[show abstract][hide abstract] ABSTRACT: BACKGROUND: Cyclosporine has been shown to alter platelet plasma membranes and have a hypercoagulable effect in humans, leading to thromboembolic complications. HYPOTHESIS/OBJECTIVES: Our hypothesis was that by modulating platelet reactivity, cyclosporine increases the risk of thromboembolic complications. The objective was to determine the effects of cyclosporine on primary hemostasis in normal dogs. ANIMALS: Eight healthy, intact female dogs. METHODS: A repeated-measures design utilized flow cytometry to evaluate platelet expression of platelet reactivity markers (P-selectin and phosphatidylserine) and COX-1 and COX-2 during the administration of 2 cyclosporine dosages (19 mg/kg q12h [immunosuppressive dosage] and 5 mg/kg q24h [atopy dosage]). Urine 11-dehydro-thromboxane-B(2) (11-dTXB(2) ) concentration was normalized to urine creatinine concentration, and platelet function was analyzed by PFA-100. RESULTS: After a week of the immunosuppressive dosage, all platelet reactivity markers showed a significant decrease in mean fluorescent intensity (MFI). After the atopy dosage, only P-selectin and COX-2 MFI demonstrated a change from baseline, decreasing by 29% (P = .013) and 31% (P = .003), respectively. Urinary 11-dTXB(2) -to-creatinine ratio significantly increased at all time points during the immunosuppressive dosage, but no significant change occurred during administration of the atopy dosage. PFA-100 closure times using collagen/ADP cartridges increased by 62% (P = .008) with the immunosuppressive dosage and decreased by 45% with the atopy dosage (P = .035). No significant changes in closure times occurred with collagen/epinephrine cartridges. CONCLUSIONS AND CLINICAL IMPORTANCE: Our study suggests that, similar to what is observed in humans, cyclosporine alters the platelet plasma membrane and increases thromboxane production in dogs, especially at immunosuppressive dosages.
Journal of Veterinary Internal Medicine 10/2012; · 2.06 Impact Factor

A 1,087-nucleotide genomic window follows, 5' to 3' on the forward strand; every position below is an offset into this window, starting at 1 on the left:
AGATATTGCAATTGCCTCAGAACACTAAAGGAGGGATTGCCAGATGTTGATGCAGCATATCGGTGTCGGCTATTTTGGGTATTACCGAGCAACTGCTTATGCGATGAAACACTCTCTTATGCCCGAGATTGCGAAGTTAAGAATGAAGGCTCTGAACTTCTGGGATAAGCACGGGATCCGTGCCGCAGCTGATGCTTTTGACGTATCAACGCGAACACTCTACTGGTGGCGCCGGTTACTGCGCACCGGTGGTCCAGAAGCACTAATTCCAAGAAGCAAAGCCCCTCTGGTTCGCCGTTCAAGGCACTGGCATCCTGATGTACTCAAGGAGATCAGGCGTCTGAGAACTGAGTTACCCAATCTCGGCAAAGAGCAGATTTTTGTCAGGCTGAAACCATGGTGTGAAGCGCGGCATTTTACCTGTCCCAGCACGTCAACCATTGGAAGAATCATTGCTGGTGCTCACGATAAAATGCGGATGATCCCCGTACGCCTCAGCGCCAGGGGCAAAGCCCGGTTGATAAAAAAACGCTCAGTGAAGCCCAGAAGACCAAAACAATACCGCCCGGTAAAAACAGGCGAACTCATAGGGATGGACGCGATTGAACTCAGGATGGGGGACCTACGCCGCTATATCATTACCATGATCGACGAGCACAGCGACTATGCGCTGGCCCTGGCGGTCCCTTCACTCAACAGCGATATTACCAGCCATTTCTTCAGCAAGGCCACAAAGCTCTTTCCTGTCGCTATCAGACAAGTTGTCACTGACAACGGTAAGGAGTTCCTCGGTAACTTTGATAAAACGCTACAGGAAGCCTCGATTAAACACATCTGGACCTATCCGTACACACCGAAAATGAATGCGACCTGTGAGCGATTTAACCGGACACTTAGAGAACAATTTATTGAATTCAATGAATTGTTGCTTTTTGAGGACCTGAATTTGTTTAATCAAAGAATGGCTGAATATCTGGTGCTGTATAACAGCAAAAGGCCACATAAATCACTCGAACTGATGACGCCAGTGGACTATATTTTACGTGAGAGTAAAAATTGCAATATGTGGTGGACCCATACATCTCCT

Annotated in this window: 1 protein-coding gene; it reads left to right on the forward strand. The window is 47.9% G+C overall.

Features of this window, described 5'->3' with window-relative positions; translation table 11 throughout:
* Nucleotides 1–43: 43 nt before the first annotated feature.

[show abstract][hide abstract] ABSTRACT: To determine effects of anti-inflammatory doses of COX-2 selective NSAIDs carprofen, meloxicam, and deracoxib on platelet function in dogs and urine 11-dehydro-thromboxane B2.
Randomized, blocked, crossover design with a 14-day washout period.
Healthy intact female Walker Hounds aged 1-6 years and weighing 20.5-24.2 kg.
Dogs were given NSAIDs for 7 days at recommended doses: carprofen (2.2 mg kg(-1), PO, every 12 hours), carprofen (4.4 mg kg(-1), PO, every 24 hours), meloxicam (0.2 mg kg(-1), PO, on the 1st day then 0.1 mg kg(-1), PO, every 24 hours), and deracoxib (2 mg kg(-1), PO, every 24 hours). Collagen/epinephrine and collagen/ADP PFA-100 cartridges were used to evaluate platelet function before and during and every other day after administration of each drug. Urine 11-dehydro-thromboxane B(2) was also measured before and during administration of each drug.
All NSAIDs significantly prolonged PFA-100 closure times when measured with collagen/epinephrine cartridges, but not with collagen/ADP cartridges. The average duration from drug cessation until return of closure times (collagen/epinephrine cartridges) to baseline values was 11.6, 10.6, 11 and 10.6 days for carprofen (2.2 mg kg(-1) every 12 hours), carprofen (4.4 mg kg(-1) every 24 hours), meloxicam and deracoxib, respectively.
Oral administration of some COX-2 selective NSAIDs causes detectable alterations in platelet function in dogs. As in humans, PFA-100 collagen/ADP cartridges do not reliably detect COX-mediated platelet dysfunction in dogs. Individual assessment of platelet function is advised when administering these drugs prior to surgery, particularly in the presence of other risk factors for bleeding.
Veterinary Anaesthesia and Analgesia 03/2012; 39(2):206-17. · 1.34 Impact Factor